“In Event of Moon Disaster”
Z Below: San Francisco
January 3-28, 2018
Science: Fiction and Fact
Mugwumpin’s production of “In Event of Moon Disaster” brings the audience and the players on stage with multiple video projections, space walks, characters both serious and fantastic, dancing, speaking and singing…to produce a ‘one of a kind’ event at Z Below. The event is the result of two years of development with work-in-progress showings at Pro Arts Gallery in Oakland and Intersection for the Arts in San Francisco.
The program quotes a speech Richard Nixon would have given had the Apollo XI astronauts not returned to Earth in 1969. It is the “inspiration for the program.” It reads,
“For every human being who looks up at the moon in the nights to come will know that there is some corner of another world that is forever mankind.”
“In Event of Moon Disaster” takes us into the possibility of being lost in space.
The dialogue consists of talk between two astronauts in space, Stephanie DeMott and Soren Santos, and three other astronauts played by 14-year-old Nayeli Rodriguez alongside Erin Mei-Ling Stuart and Don Wood, who are tracking the space explorers’ journey from Earth. All these performers are effective. Stuart is an amazing dancer/actor who holds the work together and provides the human poignancy. Rodriguez gives us the up-to-date facts; she was chastised for her desire to become a girl astronaut. Wood charmingly reminds us of life’s daily work efforts.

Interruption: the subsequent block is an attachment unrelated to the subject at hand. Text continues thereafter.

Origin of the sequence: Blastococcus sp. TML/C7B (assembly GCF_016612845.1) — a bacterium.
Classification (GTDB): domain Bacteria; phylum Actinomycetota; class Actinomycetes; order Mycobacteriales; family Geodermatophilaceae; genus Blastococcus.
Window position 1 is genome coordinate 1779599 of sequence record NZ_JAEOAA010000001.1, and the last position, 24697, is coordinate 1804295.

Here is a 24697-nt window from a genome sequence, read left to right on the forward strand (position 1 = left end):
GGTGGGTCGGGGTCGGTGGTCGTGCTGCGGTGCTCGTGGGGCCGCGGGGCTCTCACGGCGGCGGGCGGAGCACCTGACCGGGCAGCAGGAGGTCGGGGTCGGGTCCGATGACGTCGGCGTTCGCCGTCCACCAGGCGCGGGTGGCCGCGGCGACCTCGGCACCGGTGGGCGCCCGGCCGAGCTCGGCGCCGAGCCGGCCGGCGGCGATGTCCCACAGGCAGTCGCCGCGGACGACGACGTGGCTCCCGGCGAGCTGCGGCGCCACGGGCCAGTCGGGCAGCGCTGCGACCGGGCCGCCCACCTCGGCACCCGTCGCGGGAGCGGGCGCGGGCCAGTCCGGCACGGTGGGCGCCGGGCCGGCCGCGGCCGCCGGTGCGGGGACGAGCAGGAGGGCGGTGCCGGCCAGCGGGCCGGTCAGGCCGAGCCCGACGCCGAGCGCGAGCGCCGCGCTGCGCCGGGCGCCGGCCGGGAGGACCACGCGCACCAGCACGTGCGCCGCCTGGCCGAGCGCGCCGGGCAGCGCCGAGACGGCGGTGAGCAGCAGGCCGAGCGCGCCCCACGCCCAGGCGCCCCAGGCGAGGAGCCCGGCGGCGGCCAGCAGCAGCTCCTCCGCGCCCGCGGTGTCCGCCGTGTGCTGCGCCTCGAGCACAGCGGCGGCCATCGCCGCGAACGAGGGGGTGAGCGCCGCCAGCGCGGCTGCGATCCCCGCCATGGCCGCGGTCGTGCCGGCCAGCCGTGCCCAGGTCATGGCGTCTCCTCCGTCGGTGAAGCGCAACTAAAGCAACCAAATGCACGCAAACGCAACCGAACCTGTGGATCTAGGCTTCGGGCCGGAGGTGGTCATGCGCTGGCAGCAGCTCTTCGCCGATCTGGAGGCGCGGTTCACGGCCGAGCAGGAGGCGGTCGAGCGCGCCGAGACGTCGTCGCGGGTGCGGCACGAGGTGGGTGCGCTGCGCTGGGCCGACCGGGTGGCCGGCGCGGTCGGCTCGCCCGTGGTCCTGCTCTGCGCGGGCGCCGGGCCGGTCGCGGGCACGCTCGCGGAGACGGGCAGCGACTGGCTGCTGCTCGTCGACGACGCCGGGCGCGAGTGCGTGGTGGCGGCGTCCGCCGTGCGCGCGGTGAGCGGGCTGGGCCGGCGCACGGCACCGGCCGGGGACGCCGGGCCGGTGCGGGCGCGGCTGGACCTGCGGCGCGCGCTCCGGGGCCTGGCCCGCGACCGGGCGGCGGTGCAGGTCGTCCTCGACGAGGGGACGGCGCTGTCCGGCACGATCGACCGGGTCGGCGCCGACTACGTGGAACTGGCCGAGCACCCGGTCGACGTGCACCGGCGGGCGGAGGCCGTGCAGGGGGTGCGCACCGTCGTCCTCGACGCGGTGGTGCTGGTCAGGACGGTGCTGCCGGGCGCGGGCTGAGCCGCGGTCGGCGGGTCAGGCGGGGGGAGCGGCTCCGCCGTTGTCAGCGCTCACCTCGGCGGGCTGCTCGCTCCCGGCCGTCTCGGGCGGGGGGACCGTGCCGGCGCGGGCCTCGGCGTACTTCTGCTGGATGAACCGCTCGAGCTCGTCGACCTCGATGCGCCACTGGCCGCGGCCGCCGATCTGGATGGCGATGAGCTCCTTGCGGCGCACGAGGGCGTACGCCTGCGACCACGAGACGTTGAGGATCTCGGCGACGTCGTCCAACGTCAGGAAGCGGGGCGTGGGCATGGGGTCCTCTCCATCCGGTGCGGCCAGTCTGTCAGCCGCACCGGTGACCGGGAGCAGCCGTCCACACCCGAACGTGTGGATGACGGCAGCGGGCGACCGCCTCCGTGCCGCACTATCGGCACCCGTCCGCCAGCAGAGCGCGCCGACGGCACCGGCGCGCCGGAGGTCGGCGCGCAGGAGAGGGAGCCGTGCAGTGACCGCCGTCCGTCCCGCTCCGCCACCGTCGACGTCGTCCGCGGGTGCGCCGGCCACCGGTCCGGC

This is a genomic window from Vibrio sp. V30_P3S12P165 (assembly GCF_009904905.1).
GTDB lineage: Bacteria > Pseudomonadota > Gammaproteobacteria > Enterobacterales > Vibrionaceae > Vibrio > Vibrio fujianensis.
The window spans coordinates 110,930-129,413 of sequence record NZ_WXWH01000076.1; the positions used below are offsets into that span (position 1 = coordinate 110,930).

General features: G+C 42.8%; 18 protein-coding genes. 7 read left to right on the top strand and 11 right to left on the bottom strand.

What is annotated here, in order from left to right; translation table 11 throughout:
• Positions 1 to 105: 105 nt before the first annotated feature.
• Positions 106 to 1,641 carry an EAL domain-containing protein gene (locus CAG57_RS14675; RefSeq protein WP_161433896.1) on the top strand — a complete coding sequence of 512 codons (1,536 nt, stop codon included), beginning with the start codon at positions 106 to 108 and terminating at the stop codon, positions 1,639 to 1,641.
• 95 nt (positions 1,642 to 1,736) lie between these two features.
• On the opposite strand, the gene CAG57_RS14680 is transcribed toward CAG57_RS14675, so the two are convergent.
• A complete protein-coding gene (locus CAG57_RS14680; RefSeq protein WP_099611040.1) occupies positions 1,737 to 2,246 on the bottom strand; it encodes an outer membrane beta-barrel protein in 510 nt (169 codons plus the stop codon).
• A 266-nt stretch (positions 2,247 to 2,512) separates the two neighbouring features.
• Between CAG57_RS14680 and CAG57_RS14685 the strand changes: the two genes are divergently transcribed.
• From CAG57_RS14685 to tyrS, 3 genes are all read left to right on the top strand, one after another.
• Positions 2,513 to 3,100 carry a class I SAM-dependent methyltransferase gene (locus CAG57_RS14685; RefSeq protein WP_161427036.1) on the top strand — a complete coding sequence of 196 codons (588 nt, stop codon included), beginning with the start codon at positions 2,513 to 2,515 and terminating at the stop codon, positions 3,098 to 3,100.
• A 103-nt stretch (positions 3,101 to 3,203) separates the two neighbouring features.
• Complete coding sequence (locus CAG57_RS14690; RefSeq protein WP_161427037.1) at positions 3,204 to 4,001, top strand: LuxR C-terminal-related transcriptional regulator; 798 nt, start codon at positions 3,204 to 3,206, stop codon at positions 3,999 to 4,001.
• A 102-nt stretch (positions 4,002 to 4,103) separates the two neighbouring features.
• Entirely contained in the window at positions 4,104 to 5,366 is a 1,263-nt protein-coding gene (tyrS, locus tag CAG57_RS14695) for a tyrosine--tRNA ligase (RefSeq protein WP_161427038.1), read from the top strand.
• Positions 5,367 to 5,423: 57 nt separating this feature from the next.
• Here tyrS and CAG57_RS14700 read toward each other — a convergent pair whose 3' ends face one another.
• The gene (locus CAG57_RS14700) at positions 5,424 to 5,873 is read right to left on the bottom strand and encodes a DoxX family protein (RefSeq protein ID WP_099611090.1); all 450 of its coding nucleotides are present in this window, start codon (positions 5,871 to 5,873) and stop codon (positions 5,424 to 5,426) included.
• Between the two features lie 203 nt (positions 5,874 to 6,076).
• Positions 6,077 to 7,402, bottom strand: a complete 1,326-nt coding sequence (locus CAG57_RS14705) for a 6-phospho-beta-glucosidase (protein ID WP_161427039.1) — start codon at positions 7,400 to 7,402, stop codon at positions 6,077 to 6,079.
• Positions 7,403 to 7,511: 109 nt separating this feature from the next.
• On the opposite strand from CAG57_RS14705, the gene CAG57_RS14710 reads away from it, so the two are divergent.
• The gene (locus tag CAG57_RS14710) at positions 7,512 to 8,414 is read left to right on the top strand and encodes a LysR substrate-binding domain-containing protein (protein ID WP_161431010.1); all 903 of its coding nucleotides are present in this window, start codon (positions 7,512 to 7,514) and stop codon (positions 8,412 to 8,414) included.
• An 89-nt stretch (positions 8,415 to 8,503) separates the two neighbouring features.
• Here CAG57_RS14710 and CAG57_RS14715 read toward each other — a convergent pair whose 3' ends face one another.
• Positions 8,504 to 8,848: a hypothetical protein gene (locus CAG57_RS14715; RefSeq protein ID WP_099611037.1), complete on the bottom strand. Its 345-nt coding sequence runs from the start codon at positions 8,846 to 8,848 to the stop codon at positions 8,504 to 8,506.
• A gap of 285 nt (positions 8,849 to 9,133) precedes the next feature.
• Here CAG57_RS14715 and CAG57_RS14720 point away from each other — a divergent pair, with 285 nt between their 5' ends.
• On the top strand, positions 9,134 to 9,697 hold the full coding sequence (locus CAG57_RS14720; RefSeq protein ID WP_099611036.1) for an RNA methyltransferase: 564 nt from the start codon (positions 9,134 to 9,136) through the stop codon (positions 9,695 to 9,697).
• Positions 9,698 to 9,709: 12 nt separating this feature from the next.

The script, devised collaboratively by the members of Mugwumpin, provokes the imagination on the level of scientific data, raising the issues of safety, terror and philosophy in space. The astronauts are lost, and their colleagues on Earth are concerned but helpless. They are curious and reflect their own condition on Earth and the consequences of any disaster, personal, private and in the universe.
All the players move on and about the stage space and eventually into the house while the audience moves also, around the set and finally onto the stage. The moon appears as a dancing woman with a giant round ball on her head. The other cast members are dressed in space suits. The narration goes back and forth between them all, repeating messages and lines, making us aware of the unique relationship we have to space and to each other.
It is all very enchanting, although sometimes the words go on too long and lose effectiveness. Yet the visuals, the performers’ commitment to the play and the direction by Natalie Greene is imaginative and unique. All the technical and production staff deserve special applause as do the talented and charming cast.
P.S If you like throwing ping pong balls, this is your chance!
Joanna G. Harris
From left, Stephanie DeMott, Isa Musni and Soren Santos in Mugwumpin’s ‘Moon Disaster‘. Photo by Battista Remati